We address fine-grained multilingual language identification: providing a language code for every token in a sentence, including codemixed text containing multiple languages. Such text is prevalent online, in documents, social media, and message boards. We show that a feed-forward network with a simple globally constrained decoder can accurately and rapidly label both codemixed and monolingual text in 100 languages and 100 language pairs. This model outperforms previously published multilingual approaches in terms of both accuracy and speed, yielding an 800x speed-up and a 19.5% averaged absolute gain on three codemixed datasets. It furthermore outperforms several benchmark systems on monolingual language identification.

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Learning To Split and Rephrase From Wikipedia Edit History
Jan A. Botha | Manaal Faruqui | John Alex | Jason Baldridge | Dipanjan Das
Proceedings of the 2018 Conference on Empirical Methods in Natural Language Processing

Split and rephrase is the task of breaking down a sentence into shorter ones that together convey the same meaning. We extract a rich new dataset for this task by mining Wikipedia’s edit history: WikiSplit contains one million naturally occurring sentence rewrites, providing sixty times more distinct split examples and a ninety times larger vocabulary than the WebSplit corpus introduced by Narayan et al. (2017) as a benchmark for this task. Incorporating WikiSplit as training data produces a model with qualitatively better predictions that score 32 BLEU points above the prior best result on the WebSplit benchmark.

2016

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Creating a Novel Geolocation Corpus from Historical Texts
Grant DeLozier | Ben Wing | Jason Baldridge | Scott Nesbit
Proceedings of the 10th Linguistic Annotation Workshop held in conjunction with ACL 2016 (LAW-X 2016)

2015

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A Supertag-Context Model for Weakly-Supervised CCG Parser Learning
Dan Garrette | Chris Dyer | Jason Baldridge | Noah A. Smith
Proceedings of the Nineteenth Conference on Computational Natural Language Learning

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Parse Imputation for Dependency Annotations
Jason Mielens | Liang Sun | Jason Baldridge
Proceedings of the 53rd Annual Meeting of the Association for Computational Linguistics and the 7th International Joint Conference on Natural Language Processing (Volume 1: Long Papers)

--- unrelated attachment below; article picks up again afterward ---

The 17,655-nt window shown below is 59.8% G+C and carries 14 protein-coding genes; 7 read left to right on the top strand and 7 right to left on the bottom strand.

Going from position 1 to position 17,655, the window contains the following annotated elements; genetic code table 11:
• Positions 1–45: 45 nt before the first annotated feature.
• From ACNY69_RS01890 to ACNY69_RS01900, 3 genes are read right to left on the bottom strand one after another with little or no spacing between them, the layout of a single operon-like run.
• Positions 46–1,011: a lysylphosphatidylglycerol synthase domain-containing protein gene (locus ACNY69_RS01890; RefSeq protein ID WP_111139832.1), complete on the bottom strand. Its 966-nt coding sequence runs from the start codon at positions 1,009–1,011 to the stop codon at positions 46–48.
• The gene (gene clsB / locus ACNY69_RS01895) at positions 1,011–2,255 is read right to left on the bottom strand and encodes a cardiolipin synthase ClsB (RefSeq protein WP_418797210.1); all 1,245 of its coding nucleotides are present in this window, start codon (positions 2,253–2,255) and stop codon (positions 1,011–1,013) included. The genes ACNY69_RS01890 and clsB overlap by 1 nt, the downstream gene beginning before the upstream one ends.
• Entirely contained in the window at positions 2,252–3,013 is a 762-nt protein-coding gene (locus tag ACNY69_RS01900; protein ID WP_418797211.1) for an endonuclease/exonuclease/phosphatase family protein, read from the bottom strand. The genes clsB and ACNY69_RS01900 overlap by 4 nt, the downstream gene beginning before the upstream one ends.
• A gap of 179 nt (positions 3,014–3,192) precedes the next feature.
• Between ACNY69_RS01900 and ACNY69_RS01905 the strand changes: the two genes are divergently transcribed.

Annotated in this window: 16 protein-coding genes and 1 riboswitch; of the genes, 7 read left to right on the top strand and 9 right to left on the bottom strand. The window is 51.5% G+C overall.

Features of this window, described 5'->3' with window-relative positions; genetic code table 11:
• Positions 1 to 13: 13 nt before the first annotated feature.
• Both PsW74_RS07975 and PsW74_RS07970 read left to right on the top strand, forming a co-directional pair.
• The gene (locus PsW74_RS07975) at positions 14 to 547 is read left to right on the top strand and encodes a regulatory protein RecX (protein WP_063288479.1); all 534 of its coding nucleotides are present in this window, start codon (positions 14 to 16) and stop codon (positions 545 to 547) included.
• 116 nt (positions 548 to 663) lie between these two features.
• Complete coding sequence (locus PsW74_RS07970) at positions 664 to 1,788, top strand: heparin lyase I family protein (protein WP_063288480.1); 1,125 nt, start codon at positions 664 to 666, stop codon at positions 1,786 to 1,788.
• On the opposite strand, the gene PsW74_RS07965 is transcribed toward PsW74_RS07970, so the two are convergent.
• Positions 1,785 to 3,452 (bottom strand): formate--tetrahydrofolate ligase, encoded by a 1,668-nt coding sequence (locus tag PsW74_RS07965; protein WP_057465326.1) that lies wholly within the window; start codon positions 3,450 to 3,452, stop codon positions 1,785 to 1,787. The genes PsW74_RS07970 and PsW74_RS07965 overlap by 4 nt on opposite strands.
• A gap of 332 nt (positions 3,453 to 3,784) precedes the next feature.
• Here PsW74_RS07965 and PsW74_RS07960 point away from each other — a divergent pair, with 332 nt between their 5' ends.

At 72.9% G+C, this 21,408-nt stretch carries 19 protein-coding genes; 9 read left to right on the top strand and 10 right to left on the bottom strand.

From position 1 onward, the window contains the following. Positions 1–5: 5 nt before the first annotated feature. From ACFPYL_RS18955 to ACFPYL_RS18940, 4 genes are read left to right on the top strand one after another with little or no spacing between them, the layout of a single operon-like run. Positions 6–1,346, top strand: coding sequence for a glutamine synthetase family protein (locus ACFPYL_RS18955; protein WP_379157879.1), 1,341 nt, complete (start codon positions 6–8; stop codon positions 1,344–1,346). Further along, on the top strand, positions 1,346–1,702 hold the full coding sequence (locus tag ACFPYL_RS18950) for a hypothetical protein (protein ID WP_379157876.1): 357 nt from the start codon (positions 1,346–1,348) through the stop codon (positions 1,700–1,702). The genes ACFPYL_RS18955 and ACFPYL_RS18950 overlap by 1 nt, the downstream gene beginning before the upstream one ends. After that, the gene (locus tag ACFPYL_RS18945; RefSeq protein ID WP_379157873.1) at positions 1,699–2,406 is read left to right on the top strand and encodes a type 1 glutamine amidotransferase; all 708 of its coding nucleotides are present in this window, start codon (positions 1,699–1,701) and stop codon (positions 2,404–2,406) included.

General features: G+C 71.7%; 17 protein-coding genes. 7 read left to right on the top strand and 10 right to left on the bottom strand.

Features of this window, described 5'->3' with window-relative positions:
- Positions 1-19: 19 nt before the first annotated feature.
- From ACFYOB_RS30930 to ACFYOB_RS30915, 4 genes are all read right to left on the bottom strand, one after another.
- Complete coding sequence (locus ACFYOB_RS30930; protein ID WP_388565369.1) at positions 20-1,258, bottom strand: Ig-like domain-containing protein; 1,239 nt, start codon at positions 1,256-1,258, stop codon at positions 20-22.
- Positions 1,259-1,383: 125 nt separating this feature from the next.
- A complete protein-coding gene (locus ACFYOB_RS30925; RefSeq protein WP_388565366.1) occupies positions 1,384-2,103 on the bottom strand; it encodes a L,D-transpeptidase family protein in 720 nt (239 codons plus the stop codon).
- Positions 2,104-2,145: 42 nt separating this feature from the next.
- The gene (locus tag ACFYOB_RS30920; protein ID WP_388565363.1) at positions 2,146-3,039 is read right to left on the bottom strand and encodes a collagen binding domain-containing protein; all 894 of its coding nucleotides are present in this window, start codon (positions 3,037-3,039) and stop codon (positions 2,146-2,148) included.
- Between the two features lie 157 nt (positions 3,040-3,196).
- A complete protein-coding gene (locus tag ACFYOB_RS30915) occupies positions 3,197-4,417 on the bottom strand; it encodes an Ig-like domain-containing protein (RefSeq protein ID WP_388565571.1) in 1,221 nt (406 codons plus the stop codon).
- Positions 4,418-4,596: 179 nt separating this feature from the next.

2014

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Parsing low-resource languages using Gibbs sampling for PCFGs with latent annotations
Liang Sun | Jason Mielens | Jason Baldridge
Proceedings of the 2014 Conference on Empirical Methods in Natural Language Processing (EMNLP)

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Hierarchical Discriminative Classification for Text-Based Geolocation
Benjamin Wing | Jason Baldridge
Proceedings of the 2014 Conference on Empirical Methods in Natural Language Processing (EMNLP)

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Weakly-Supervised Bayesian Learning of a CCG Supertagger
Dan Garrette | Chris Dyer | Jason Baldridge | Noah A. Smith
Proceedings of the Eighteenth Conference on Computational Natural Language Learning

2013

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Real-World Semi-Supervised Learning of POS-Taggers for Low-Resource Languages
Dan Garrette | Jason Mielens | Jason Baldridge
Proceedings of the 51st Annual Meeting of the Association for Computational Linguistics (Volume 1: Long Papers)

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Text-Driven Toponym Resolution using Indirect Supervision
Michael Speriosu | Jason Baldridge
Proceedings of the 51st Annual Meeting of the Association for Computational Linguistics (Volume 1: Long Papers)

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Learning a Part-of-Speech Tagger from Two Hours of Annotation
Dan Garrette | Jason Baldridge
Proceedings of the 2013 Conference of the North American Chapter of the Association for Computational Linguistics: Human Language Technologies

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A Framework for (Under)specifying Dependency Syntax without Overloading Annotators
Nathan Schneider | Brendan O’Connor | Naomi Saphra | David Bamman | Manaal Faruqui | Noah A. Smith | Chris Dyer | Jason Baldridge
Proceedings of the 7th Linguistic Annotation Workshop and Interoperability with Discourse

2012

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Type-Supervised Hidden Markov Models for Part-of-Speech Tagging with Incomplete Tag Dictionaries
Dan Garrette | Jason Baldridge
Proceedings of the 2012 Joint Conference on Empirical Methods in Natural Language Processing and Computational Natural Language Learning

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Supervised Text-based Geolocation Using Language Models on an Adaptive Grid
Stephen Roller | Michael Speriosu | Sarat Rallapalli | Benjamin Wing | Jason Baldridge
Proceedings of the 2012 Joint Conference on Empirical Methods in Natural Language Processing and Computational Natural Language Learning

2011

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Semantic Role Labeling Without Treebanks?
Stephen Boxwell | Chris Brew | Jason Baldridge | Dennis Mehay | Sujith Ravi
Proceedings of 5th International Joint Conference on Natural Language Processing

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Simple supervised document geolocation with geodesic grids
Benjamin Wing | Jason Baldridge
Proceedings of the 49th Annual Meeting of the Association for Computational Linguistics: Human Language Technologies

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Simple Unsupervised Grammar Induction from Raw Text with Cascaded Finite State Models
Elias Ponvert | Jason Baldridge | Katrin Erk